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accept already amongst answer appeared army arrived asked authority believed Bill bishops bring brought called carried Catholics cause charge Charles Charles's Church Commissioners committee Commons Conway Council Court Crown danger demand Diary directed doubt England English Episcopacy evidence expected favour feeling followed force give given Hamilton hand Harl hope House intention Ireland Irish army July June King King's kingdom knew Laud least letter London Lords March matter means meeting ment mind needed never notes offer officers once opinion Parliament party passed peers person petition position possible prepared present probably proposed Queen question raised ready reason received refused Rushworth Scotland Scots Scottish sent Sept side soldiers soon speech Strafford subjects taken thought tion told took Vane vote wanted whilst Windebank wished wrote
Page 392 - Aaron's old wardrobe, or the flamins vestry : then was the priest set to con his motions and his postures, his liturgies and his lurries, till the soul by this means of overbodying herself, given up justly to fleshly delights, bated her wing apace downward : and finding the ease she had from her visible and sensuous colleague, the body, in performance of religious duties, her pinions now broken, and flagging, shifted off from herself the labour of high soaring any more, forgot her heavenly flight,...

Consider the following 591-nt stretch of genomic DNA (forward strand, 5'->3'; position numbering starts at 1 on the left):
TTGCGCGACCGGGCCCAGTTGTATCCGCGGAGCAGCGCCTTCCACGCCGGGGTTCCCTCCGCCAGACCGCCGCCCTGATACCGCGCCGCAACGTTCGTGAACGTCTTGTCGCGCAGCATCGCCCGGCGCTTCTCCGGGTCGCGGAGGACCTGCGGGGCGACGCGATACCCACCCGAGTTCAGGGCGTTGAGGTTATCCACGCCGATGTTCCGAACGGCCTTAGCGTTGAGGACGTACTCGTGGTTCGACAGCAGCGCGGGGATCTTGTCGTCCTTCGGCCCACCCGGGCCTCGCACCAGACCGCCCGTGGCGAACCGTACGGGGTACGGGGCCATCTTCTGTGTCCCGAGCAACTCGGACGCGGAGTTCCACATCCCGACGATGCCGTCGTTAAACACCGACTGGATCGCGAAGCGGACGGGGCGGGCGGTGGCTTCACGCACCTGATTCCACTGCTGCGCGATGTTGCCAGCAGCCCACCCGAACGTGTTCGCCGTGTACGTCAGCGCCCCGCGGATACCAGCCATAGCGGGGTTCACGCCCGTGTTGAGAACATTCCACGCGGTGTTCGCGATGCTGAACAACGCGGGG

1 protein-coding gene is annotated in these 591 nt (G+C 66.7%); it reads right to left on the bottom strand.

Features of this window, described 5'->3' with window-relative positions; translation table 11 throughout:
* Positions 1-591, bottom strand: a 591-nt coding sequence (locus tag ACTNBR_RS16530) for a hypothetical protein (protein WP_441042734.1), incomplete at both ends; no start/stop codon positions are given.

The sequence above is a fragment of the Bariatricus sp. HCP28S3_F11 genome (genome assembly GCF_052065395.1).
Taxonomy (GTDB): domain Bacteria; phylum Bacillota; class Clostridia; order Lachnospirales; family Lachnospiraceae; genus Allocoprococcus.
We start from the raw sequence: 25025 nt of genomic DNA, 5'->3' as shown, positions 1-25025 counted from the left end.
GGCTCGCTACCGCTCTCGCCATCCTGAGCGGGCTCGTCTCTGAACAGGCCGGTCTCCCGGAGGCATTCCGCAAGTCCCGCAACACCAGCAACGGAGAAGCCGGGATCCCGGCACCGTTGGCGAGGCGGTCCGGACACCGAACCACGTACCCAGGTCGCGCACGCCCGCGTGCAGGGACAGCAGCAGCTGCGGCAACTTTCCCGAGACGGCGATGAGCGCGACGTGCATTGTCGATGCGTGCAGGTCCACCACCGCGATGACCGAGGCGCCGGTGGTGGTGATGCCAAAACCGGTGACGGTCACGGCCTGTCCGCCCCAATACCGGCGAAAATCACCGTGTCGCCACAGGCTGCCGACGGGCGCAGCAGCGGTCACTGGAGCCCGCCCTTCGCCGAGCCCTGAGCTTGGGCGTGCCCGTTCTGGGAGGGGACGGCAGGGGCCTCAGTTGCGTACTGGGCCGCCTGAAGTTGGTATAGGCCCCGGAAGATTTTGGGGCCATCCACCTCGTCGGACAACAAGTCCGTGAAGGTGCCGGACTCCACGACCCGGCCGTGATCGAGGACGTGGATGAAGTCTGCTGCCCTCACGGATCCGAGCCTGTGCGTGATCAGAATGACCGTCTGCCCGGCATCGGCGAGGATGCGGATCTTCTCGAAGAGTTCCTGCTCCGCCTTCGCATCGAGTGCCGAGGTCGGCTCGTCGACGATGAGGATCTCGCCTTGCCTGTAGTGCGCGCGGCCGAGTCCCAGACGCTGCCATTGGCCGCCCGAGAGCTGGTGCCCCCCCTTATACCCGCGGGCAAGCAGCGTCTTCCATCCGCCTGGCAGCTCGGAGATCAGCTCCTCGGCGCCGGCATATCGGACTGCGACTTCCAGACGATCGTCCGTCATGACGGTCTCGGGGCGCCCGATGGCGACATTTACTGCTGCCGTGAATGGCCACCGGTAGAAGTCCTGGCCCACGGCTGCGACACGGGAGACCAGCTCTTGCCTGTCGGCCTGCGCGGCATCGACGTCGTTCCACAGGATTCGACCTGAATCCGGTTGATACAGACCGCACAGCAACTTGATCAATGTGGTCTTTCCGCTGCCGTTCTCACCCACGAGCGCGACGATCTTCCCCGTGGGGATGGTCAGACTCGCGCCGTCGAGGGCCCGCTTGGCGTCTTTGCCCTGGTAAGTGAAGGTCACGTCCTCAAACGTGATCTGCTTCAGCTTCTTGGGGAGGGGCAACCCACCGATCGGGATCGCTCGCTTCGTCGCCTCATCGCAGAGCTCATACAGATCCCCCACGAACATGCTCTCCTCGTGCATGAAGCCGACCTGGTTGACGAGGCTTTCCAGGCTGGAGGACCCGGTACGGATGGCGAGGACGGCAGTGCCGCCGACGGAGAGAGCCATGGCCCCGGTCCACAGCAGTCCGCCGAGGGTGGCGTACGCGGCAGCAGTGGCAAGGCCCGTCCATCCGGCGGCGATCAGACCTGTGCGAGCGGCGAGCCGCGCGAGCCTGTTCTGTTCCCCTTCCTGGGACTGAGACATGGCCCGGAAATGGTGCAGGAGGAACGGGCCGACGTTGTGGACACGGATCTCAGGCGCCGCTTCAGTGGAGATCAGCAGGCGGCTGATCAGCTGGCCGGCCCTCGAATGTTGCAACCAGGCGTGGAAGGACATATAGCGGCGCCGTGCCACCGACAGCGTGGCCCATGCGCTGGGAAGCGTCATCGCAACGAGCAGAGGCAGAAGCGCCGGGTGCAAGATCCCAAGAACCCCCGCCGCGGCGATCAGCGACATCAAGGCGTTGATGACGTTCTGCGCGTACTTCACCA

Page 354 - God promise, vow and protest, To maintain and defend as far as lawfully I may, with my life, power and estate, the True Reformed Protestant Religion, expressed in the Doctrine of the Church of England...
Page 368 - Put not your trust in princes, nor in the sons of men, for in them there is no salvation."*** He was soon able, however, to collect his courage; and he prepared himself to suffer the fatal sentence.
Page 389 - Falkland was wont to say that they who hated bishops hated them worse than the devil, and that they who loved them did not love them so well as their dinner.
Page 369 - I dare look death in the face, and I hope the people too. Have you a care that I do not escape, and I care not how I die, whether by the hand of the executioner or the madness and fury of the people. If that may give them contentment, it is all one to me.
Page 286 - Strength should be lord of imbecility, And the rude son should strike his father dead : Force should be right ; or rather, right and wrong — Between whose endless jar justice resides — Should lose their names, and so should justice too. Then...
Page 240 - In the first article it was declared that he had " traitorously endeavoured to subvert the fundamental laws and government of the realms of England and Ireland, and instead thereof to introduce an arbitrary and tyrannical government against law...
Page 145 - The most high and sacred Order of Kings is of Divine Right, being the ordinance of God himself, founded in the prime laws of nature, and clearly established by express texts both of the Old and New Testaments.
Page 146 - AB, do swear, that I do approve the doctrine, and discipline, or government established in the Church of England, as containing all things necessary to salvation : and that I will not endeavour by myself or any other, directly or indirectly, to bring in any popish doctrine, contrary to that which is so established : nor will I ever give my consent to alter the government of this Church by archbishops, bishops, deans, and archdeacons, &c., as it stands now established, and as by right it ought to...